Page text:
Category Archives: Self-Publishing

How to Keep Deadline Creep from Killing Your Newsletter

Let’s say you publish a monthly newsletter to keep employees or customers informed about your business. Your submission deadline is the first of each month, but whenever it approaches, you realize you’ve got almost nothing for the upcoming issue. So, you email contributors a reminder to shake some articles loose.

And then you listen to the crickets.

That’s deadline creep. It’s crazy, but many newsletter contributors think the word deadline means the date they’re supposed to start thinking about possibly submitting. When you should be finalizing your content, it’s just beginning to trickle in.

It’s a problem because it’s like dominos. Once one newsletter’s schedule goes into the weeds, future issues are affected. You may have to push back submission deadlines or publication.

If the creep becomes extreme, skipping an issue may be the only way to get back on track.

Another mistake often made is assigning newsletter production to an employee with other full-time duties unrelated to publications. This makes the newsletter an oddball chore to be tackled “whenever.”

Every time you miss deadlines, it sends a subtle message that they don’t matter. How well (or long) would your company survive if employees and customers flouted all due dates?

Every newsletter published late, erratically, or not at all hurts your company’s credibility. If you don’t deem the content important enough to publish on time, readers won’t value it.

Fortunately, eliminating deadline creep is straightforward.

First, determine your newsletter’s appropriate frequency. This should be as often as you can reasonably manage while keeping the content fresh.

A quarterly newsletter is two-thirds less work than monthly (4 issues vs. 12), but if the content grows whiskers before anyone sees it, the publication is self-defeating.

Next, create a simple editorial calendar with submission deadline and publication dates. When figuring the editing and layout time you need, don’t be too generous. Newsletters go stale when the production phase drags on.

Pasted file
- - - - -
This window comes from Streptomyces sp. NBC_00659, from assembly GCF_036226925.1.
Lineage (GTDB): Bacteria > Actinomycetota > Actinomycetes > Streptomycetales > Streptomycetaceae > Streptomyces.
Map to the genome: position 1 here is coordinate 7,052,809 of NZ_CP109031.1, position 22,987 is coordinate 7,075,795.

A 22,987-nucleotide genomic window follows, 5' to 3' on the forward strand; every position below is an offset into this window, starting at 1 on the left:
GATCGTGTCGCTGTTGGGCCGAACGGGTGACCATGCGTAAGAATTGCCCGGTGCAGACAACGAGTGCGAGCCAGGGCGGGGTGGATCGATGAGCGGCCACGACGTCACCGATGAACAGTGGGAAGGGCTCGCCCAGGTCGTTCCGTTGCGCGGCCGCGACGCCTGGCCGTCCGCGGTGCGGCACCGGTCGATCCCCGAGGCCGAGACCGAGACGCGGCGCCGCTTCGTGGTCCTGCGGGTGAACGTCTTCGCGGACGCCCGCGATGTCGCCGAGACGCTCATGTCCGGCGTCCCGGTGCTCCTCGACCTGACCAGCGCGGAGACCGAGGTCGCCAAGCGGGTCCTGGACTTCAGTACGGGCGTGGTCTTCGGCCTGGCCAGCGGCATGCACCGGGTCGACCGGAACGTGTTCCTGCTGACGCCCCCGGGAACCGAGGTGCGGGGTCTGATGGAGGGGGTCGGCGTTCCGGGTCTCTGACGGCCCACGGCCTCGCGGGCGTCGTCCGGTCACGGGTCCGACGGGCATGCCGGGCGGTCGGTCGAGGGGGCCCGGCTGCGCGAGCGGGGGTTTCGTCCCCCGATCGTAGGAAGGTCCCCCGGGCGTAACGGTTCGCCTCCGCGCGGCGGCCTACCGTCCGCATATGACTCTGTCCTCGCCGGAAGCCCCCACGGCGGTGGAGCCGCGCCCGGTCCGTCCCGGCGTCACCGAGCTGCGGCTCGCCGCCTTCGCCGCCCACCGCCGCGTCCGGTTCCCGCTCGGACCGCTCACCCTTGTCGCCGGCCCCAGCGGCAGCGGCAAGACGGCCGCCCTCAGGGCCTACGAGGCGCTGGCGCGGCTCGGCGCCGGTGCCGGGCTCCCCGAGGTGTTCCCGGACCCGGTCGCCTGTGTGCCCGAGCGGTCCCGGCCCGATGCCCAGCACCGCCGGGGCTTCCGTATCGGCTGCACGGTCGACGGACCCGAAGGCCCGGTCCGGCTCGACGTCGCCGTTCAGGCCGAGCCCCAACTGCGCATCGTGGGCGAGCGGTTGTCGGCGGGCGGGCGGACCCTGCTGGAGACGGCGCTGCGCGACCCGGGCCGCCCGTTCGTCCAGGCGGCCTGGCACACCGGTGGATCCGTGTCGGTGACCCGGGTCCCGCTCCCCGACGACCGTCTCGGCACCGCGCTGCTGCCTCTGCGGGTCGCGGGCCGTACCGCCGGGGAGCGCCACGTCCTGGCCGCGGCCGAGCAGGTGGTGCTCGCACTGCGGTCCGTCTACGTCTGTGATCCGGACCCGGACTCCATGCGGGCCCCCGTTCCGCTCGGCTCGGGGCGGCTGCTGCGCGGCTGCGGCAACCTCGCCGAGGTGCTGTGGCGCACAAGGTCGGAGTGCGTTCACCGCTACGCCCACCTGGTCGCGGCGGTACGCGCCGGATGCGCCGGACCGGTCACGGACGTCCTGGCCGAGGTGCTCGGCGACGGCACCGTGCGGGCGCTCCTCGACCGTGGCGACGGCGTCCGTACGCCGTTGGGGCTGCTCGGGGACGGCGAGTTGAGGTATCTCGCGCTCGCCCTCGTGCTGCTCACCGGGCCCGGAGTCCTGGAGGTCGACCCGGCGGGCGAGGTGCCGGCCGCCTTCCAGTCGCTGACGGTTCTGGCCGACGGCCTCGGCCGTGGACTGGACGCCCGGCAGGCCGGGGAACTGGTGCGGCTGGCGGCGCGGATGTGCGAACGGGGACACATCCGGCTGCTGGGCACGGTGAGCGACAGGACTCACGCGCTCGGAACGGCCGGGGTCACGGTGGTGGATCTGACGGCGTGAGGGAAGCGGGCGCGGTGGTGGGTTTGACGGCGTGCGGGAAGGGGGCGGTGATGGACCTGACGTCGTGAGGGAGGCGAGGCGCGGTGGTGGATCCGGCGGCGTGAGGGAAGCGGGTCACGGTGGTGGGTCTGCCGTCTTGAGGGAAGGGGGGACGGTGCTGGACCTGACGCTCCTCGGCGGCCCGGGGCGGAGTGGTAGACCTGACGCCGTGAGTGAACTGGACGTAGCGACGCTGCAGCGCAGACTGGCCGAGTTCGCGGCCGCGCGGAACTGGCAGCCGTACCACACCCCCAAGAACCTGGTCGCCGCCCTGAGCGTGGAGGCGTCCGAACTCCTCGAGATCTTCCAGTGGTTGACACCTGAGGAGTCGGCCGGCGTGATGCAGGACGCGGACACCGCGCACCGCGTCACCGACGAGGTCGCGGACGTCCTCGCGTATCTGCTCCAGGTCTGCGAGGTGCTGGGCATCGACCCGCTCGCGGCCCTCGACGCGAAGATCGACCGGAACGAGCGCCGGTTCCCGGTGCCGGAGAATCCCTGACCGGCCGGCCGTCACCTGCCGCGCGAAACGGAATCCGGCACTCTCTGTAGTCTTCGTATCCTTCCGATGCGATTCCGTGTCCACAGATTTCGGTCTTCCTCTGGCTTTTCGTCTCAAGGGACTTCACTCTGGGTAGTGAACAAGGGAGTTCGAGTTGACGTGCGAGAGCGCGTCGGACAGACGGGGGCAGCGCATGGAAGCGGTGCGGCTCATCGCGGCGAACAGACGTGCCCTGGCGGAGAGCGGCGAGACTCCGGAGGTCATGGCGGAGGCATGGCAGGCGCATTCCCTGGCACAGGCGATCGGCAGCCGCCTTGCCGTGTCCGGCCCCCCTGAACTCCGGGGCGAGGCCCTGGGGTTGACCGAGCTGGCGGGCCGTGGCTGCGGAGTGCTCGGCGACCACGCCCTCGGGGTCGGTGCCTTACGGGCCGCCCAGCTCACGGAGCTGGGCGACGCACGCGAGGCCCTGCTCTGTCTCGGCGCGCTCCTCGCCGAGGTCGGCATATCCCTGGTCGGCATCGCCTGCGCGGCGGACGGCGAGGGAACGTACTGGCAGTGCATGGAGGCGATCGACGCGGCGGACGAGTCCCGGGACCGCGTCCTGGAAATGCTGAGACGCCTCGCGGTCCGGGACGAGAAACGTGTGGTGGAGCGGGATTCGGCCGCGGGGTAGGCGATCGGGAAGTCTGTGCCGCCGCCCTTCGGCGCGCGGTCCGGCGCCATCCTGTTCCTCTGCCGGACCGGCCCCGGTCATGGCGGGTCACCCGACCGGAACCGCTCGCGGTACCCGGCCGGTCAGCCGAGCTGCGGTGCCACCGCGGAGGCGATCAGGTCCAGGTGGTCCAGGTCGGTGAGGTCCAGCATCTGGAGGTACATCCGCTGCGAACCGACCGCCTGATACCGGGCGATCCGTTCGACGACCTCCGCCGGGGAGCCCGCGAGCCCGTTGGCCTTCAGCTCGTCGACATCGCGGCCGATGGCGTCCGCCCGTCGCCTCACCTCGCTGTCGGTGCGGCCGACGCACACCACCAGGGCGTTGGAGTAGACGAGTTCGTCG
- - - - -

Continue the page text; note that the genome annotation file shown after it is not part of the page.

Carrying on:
Now, publish your calendar.

A week or two before each deadline, send a reminder to contributors. If material straggles in after that, reject it or bump it to the next issue until they learn to respect your deadlines.

Once you begin publishing regularly and on schedule, your content’s value automatically increases. Once readers see your newsletter as a viable place to showcase their news, they become more willing contributors.

Killing deadline creep is a win-win because your contributors and production staff now know when to work it into their schedules, and readers begin to anticipate your regular communication with them.

Why Proofreading Should Never be Optional

I was recently looking for a new healthcare provider and responded to a well-written, slickly produced brochure I received in the mail. The practice sent me an impressive “Welcome” package that contained two paperback books, which both appeared to be self-published.

One was a thoughtful, substantial work by the physician about his specialty. As self-publishing goes, it was impressive, but there were a few typos. Not a big deal.

The other book was a collection of first-person patient testimonials, accompanied by their full names and, in some cases, photos.

Oh. My. Goodness.

I found typos, usage errors, spelling, and punctuation problems on virtually EVERY PAGE.

The question it raised was, “How can a doctor take such pride in helping his patients feel better, and then leave them swinging like semi-literates in the breeze in PRINT?”

When I met the physician, he was bright and articulate, and I think flummoxed when I told him those testimonials don’t project the image of his practice that he undoubtedly had in mind.

He said, almost apologetically, “Well, they made all those mistakes.”

Obviously.

Since these weren’t professional writers, they probably assumed that this highly educated man would fix their mechanical errors and present their stories in the best light.

I’m guessing he saw it as a matter of honor to publish their words verbatim. But, unless there’s some legal consideration, it’s NEVER a good idea to leave in mistakes that make the writer look careless, inept, or downright ignorant. It makes you look just as bad — maybe even worse if you spent a small fortune having those errors preserved in a book.

ALWAYS proofread and clean up the wording. Every mistake you let stand detracts from your own credibility.